As one of those hoping to play a small role in the demise of the mainstream media’s hold on both fact and opinion, I find Ted Koppel’s editorial in today’s Washington Post particularly validating.
Koppel waxes nostalgically about some idyllic time when virtuous, altruistic wisemen at the three television networks controlled the flow of news, being the only ones smart enough to be trusted with gathering and reporting relevant information. Koppel sees the opening of the door to a greater breadth of opinion as a genuine threat, and, in his words, “not good for the republic.”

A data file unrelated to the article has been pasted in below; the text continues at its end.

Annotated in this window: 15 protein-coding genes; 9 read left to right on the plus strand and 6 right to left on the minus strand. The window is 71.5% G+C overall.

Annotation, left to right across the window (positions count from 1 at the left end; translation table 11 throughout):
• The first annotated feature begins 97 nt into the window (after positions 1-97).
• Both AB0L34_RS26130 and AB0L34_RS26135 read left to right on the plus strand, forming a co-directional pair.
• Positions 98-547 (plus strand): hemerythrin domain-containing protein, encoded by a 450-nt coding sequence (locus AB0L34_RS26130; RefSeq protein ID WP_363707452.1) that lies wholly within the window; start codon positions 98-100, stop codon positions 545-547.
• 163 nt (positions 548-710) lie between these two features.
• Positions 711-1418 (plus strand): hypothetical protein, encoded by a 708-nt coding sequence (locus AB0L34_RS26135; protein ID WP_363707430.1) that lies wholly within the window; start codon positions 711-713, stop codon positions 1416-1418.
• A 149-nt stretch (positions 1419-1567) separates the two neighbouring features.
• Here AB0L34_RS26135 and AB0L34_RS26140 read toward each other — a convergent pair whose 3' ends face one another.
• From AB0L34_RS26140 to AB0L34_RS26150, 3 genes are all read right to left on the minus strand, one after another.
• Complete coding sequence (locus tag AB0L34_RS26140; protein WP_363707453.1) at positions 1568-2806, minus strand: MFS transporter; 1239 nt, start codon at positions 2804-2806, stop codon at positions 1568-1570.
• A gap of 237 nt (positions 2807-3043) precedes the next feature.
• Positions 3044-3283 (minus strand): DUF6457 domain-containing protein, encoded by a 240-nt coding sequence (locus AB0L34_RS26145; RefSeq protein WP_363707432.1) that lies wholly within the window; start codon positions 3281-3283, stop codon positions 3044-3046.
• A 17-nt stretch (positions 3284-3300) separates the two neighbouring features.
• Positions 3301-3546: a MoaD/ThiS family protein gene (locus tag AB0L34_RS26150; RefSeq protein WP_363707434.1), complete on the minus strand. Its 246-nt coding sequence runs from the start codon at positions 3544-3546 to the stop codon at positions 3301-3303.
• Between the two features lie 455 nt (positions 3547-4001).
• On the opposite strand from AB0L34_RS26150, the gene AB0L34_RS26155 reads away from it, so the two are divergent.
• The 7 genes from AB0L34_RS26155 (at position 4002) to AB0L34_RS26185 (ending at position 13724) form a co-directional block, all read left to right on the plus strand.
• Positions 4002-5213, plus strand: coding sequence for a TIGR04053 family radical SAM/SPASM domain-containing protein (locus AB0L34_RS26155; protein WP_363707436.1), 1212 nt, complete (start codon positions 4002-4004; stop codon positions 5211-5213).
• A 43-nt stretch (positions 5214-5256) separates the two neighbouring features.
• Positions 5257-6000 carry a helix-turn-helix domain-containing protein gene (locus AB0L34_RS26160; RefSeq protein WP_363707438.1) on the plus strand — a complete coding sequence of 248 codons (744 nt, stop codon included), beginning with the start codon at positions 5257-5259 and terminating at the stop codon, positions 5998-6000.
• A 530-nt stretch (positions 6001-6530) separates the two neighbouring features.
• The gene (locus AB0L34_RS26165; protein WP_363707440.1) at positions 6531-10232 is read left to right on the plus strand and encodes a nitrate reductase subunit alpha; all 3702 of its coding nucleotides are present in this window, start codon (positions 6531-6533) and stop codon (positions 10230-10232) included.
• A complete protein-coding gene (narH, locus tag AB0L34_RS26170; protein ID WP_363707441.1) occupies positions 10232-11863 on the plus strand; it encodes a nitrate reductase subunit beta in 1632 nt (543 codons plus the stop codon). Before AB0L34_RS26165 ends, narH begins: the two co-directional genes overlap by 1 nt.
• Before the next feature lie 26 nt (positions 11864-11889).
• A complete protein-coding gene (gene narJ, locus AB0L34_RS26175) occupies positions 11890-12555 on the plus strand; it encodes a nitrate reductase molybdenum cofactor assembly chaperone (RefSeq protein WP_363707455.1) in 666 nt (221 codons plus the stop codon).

Koppel’s hypothesis that people need someone else to think for them initially was disproven with a little social experiment 234 years ago, and things have worked out just fine since. Moreover, the root of this more recent revolution is reflected in Koppel’s own words in which he claims the wise men of old were “relatively unbiased.” “Relatively?’ The media’s unwillingness to admit its bias has incited this insurrection and it alone has made the most compelling case for its overthrow. Get ready, Mr. Koppel, the townspeople are coming! And this time the laptop is the torch, social media is the pitchfork and the Internet is the guillotine.